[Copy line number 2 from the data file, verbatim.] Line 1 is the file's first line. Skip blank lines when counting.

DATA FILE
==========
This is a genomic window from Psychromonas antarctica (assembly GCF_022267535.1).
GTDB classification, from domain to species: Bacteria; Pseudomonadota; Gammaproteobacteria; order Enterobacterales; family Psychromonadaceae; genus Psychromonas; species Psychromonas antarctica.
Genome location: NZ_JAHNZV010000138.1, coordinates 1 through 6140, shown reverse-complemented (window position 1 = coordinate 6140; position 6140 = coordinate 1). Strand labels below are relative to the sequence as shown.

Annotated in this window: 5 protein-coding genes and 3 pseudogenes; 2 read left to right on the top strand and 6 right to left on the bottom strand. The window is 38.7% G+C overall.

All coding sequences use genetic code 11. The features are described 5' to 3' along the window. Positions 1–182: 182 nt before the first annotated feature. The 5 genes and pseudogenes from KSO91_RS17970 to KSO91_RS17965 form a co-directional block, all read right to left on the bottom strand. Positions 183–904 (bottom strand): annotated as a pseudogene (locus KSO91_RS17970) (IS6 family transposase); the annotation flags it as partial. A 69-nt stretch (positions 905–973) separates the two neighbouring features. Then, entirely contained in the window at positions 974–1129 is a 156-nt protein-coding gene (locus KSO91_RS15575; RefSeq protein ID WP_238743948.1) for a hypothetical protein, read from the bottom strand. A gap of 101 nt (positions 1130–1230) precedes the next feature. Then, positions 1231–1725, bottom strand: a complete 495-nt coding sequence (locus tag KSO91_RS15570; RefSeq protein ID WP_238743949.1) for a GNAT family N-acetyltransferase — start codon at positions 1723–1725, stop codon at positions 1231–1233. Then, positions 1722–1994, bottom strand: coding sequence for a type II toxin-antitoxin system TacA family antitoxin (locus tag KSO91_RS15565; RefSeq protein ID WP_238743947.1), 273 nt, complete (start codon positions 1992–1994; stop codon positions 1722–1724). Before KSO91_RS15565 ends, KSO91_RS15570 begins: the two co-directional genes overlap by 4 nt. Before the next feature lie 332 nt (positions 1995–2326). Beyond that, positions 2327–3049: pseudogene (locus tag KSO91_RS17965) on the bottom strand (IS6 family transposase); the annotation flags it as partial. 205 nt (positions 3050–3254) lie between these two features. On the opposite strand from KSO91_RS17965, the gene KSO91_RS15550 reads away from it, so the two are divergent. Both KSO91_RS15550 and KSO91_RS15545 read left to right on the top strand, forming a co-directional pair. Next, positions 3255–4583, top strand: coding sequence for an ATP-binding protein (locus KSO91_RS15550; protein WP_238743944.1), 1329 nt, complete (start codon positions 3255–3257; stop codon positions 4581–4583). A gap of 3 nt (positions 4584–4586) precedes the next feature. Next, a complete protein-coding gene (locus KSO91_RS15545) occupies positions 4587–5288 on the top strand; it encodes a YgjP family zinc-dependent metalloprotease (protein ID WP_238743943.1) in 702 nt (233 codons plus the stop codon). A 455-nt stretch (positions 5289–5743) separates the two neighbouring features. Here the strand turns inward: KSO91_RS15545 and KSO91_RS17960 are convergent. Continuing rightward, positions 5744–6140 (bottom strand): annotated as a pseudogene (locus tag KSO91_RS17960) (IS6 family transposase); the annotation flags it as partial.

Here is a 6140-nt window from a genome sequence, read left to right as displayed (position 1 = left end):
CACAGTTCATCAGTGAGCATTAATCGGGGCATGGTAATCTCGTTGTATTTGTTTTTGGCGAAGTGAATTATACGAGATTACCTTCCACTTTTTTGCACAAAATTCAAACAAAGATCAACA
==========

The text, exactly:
GTDB classification, from domain to species: Bacteria; Pseudomonadota; Gammaproteobacteria; order Enterobacterales; family Psychromonadaceae; genus Psychromonas; species Psychromonas antarctica.